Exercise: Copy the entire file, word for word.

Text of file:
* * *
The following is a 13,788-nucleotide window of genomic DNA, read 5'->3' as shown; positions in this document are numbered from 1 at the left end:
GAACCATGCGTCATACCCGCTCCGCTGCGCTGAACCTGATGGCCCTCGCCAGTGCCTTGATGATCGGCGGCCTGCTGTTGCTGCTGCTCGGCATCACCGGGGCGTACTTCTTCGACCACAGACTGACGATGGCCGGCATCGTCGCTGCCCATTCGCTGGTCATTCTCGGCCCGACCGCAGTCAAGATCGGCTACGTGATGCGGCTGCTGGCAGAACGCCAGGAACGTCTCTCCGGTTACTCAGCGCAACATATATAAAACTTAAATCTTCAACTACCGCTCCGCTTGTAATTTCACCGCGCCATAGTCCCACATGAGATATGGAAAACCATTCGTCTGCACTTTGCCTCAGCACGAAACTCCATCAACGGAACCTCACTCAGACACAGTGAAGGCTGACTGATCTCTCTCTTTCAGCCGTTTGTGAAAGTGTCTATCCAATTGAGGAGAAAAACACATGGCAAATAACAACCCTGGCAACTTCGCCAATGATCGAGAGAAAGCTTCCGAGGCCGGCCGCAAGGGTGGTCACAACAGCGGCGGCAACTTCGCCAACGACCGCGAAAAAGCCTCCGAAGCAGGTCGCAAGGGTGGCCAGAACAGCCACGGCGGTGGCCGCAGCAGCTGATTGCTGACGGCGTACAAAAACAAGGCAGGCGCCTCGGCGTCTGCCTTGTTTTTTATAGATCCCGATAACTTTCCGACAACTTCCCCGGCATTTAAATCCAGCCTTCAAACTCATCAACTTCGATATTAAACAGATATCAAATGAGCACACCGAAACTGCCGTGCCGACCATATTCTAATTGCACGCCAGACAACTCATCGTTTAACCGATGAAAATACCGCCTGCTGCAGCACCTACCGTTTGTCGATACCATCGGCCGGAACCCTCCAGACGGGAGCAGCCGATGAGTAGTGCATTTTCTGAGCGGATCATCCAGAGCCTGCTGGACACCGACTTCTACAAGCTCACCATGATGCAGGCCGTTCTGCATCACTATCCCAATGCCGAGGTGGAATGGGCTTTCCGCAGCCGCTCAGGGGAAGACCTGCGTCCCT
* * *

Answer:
The following is a 13,788-nucleotide window of genomic DNA, read 5'->3' as shown; positions in this document are numbered from 1 at the left end:
GAACCATGCGTCATACCCGCTCCGCTGCGCTGAACCTGATGGCCCTCGCCAGTGCCTTGATGATCGGCGGCCTGCTGTTGCTGCTGCTCGGCATCACCGGGGCGTACTTCTTCGACCACAGACTGACGATGGCCGGCATCGTCGCTGCCCATTCGCTGGTCATTCTCGGCCCGACCGCAGTCAAGATCGGCTACGTGATGCGGCTGCTGGCAGAACGCCAGGAACGTCTCTCCGGTTACTCAGCGCAACATATATAAAACTTAAATCTTCAACTACCGCTCCGCTTGTAATTTCACCGCGCCATAGTCCCACATGAGATATGGAAAACCATTCGTCTGCACTTTGCCTCAGCACGAAACTCCATCAACGGAACCTCACTCAGACACAGTGAAGGCTGACTGATCTCTCTCTTTCAGCCGTTTGTGAAAGTGTCTATCCAATTGAGGAGAAAAACACATGGCAAATAACAACCCTGGCAACTTCGCCAATGATCGAGAGAAAGCTTCCGAGGCCGGCCGCAAGGGTGGTCACAACAGCGGCGGCAACTTCGCCAACGACCGCGAAAAAGCCTCCGAAGCAGGTCGCAAGGGTGGCCAGAACAGCCACGGCGGTGGCCGCAGCAGCTGATTGCTGACGGCGTACAAAAACAAGGCAGGCGCCTCGGCGTCTGCCTTGTTTTTTATAGATCCCGATAACTTTCCGACAACTTCCCCGGCATTTAAATCCAGCCTTCAAACTCATCAACTTCGATATTAAACAGATATCAAATGAGCACACCGAAACTGCCGTGCCGACCATATTCTAATTGCACGCCAGACAACTCATCGTTTAACCGATGAAAATACCGCCTGCTGCAGCACCTACCGTTTGTCGATACCATCGGCCGGAACCCTCCAGACGGGAGCAGCCGATGAGTAGTGCATTTTCTGAGCGGATCATCCAGAGCCTGCTGGACACCGACTTCTACAAGCTCACCATGATGCAGGCCGTTCTGCATCACTATCCCAATGCCGAGGTGGAATGGGCTTTCCGCAGCCGCTCAGGGGAAGACCTGCGTCCCT